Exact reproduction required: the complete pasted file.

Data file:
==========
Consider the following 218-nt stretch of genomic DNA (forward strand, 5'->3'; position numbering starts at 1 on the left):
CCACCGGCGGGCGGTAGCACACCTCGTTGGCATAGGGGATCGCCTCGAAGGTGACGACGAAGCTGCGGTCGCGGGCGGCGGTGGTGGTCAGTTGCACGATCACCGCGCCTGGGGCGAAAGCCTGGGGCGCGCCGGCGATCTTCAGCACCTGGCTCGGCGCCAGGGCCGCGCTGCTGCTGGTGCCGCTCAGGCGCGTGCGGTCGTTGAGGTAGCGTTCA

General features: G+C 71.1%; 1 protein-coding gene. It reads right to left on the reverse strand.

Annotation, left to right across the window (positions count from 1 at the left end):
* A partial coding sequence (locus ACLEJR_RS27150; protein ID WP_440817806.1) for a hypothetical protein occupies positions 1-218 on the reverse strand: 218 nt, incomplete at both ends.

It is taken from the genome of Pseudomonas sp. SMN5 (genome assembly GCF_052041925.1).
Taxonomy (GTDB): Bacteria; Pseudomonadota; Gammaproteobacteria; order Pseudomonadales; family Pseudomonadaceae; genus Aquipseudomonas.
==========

Consider the following 218-nt stretch of genomic DNA (forward strand, 5'->3'; position numbering starts at 1 on the left):
CCACCGGCGGGCGGTAGCACACCTCGTTGGCATAGGGGATCGCCTCGAAGGTGACGACGAAGCTGCGGTCGCGGGCGGCGGTGGTGGTCAGTTGCACGATCACCGCGCCTGGGGCGAAAGCCTGGGGCGCGCCGGCGATCTTCAGCACCTGGCTCGGCGCCAGGGCCGCGCTGCTGCTGGTGCCGCTCAGGCGCGTGCGGTCGTTGAGGTAGCGTTCA

General features: G+C 71.1%; 1 protein-coding gene. It reads right to left on the reverse strand.

Annotation, left to right across the window (positions count from 1 at the left end):
* A partial coding sequence (locus ACLEJR_RS27150; protein ID WP_440817806.1) for a hypothetical protein occupies positions 1-218 on the reverse strand: 218 nt, incomplete at both ends.

It is taken from the genome of Pseudomonas sp. SMN5 (genome assembly GCF_052041925.1).
Taxonomy (GTDB): Bacteria; Pseudomonadota; Gammaproteobacteria; order Pseudomonadales; family Pseudomonadaceae; genus Aquipseudomonas.